Ishida is an ex-bully, who became bullied himself during elementary school, who has now isolated himself as he drifts through high school life.
Shoko is the girl Ishida and his classmates bullied due to her hearing impairment.
Ishida seeks Shoko out, all these years later, in order to apologize before ending his life. But when he does, he suddenly finds himself making a meaningful human connection and that snowballs into another connection and another and another all which change his outlook.
Despite how serious all of that sounds, and by all means A Silent Voice is thoughtful in the burdens all of its characters carry, the series creates people who aren’t simply downtrodden.
The beginning of the series is an angering and painful few chapters as you watch Ishida and his friends bully Shoko. It is kind of hard to believe that you will empathize, believe in, love Ishida.
But you will.
This series is lovely and brilliant; poignant and surprising. There is light and hope in the series in such unexpected ways. Each character has darkness lurking, but the series creates fully realized characters that are more than a sum of their problems. The ability to connect so fully with Ishida is testament to the writing. The people from Ishida’s past, and his mistakes and how he deals with them, are incredibly complex. It isn’t so easy to dismiss people or to rebuild your life, and it is doubly hard for a boy who doesn’t truly believe he deserves better.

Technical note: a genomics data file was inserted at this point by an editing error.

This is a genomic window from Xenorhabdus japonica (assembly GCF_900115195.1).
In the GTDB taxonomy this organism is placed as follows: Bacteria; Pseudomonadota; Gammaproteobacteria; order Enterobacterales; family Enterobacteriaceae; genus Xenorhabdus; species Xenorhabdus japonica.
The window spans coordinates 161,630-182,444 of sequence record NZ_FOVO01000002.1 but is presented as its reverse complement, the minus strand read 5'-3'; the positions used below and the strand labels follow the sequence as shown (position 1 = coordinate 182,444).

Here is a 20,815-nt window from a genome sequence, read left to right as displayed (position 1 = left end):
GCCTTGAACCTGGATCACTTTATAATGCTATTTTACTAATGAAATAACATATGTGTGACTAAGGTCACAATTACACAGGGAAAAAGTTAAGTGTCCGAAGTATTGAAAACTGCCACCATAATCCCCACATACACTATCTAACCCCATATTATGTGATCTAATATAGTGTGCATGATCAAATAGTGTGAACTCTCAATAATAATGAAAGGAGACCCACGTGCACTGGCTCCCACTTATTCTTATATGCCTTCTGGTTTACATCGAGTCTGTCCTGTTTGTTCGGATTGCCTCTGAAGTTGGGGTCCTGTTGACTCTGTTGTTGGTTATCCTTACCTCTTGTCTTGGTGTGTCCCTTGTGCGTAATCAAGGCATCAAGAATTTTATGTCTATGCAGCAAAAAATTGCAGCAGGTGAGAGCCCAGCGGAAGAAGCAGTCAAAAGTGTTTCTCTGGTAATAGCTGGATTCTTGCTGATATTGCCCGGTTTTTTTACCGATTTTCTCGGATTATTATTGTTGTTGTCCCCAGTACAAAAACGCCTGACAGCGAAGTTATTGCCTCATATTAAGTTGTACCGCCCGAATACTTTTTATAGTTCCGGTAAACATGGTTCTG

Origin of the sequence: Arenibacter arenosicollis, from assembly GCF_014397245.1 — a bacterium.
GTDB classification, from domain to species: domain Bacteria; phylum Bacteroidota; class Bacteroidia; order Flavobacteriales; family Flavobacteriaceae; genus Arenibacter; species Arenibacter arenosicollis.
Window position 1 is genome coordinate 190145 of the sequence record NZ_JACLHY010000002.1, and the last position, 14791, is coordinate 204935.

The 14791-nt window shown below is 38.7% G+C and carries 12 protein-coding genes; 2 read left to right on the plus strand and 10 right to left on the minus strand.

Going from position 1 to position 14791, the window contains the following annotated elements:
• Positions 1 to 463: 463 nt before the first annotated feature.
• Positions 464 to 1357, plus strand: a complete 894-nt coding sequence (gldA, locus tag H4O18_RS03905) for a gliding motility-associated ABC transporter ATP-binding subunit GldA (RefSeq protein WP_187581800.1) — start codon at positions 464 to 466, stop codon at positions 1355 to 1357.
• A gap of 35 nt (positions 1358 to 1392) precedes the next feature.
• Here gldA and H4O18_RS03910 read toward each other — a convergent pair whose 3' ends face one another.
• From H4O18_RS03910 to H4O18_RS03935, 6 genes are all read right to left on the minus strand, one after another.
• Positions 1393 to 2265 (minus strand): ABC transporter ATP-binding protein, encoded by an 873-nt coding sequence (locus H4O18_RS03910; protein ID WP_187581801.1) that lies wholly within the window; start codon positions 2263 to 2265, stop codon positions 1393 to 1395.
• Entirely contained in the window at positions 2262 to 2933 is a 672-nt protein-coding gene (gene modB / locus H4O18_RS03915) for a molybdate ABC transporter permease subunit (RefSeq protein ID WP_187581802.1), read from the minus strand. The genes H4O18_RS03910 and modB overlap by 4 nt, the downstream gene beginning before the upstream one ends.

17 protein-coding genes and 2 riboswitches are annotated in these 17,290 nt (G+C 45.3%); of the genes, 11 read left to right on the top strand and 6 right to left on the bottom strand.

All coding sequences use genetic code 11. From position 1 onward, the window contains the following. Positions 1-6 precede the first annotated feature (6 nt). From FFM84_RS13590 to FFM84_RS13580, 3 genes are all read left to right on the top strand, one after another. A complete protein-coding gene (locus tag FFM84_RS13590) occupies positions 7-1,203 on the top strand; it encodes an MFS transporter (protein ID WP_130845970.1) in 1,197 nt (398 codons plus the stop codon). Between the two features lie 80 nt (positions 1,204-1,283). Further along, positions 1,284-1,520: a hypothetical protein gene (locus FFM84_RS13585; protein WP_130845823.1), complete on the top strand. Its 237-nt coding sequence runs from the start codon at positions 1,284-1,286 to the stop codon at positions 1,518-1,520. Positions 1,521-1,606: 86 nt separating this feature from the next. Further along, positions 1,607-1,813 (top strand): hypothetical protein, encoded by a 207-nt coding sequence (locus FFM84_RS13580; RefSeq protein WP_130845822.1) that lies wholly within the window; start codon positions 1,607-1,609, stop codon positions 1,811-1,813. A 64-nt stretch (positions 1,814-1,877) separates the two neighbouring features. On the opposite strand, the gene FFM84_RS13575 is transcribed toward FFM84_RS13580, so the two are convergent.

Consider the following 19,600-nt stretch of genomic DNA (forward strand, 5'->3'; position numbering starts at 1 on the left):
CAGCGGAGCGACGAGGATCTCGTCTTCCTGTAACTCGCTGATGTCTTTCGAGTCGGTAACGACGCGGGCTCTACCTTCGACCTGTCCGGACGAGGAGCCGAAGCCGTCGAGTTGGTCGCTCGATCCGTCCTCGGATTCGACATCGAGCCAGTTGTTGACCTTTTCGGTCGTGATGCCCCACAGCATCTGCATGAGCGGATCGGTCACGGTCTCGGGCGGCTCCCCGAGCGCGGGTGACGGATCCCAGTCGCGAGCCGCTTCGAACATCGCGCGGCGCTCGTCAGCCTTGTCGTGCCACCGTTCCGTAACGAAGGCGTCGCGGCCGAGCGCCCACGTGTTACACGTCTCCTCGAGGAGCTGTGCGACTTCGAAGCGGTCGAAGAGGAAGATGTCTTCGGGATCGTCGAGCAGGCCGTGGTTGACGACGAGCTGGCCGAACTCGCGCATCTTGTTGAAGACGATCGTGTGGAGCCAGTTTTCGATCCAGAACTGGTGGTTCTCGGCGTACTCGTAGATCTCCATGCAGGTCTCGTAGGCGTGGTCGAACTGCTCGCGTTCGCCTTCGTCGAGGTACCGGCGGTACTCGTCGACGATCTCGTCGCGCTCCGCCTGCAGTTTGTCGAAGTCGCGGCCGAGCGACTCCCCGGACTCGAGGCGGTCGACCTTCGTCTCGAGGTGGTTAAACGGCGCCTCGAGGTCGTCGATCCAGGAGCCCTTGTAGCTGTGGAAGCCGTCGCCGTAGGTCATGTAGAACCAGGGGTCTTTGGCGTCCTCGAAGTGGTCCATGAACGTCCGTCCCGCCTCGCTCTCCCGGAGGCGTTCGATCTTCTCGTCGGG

A Silent Voice is a hopeful, buoyant story about changing, forgiving, and accepting yourself and others that doesn’t runaway from creating characters with very real problems.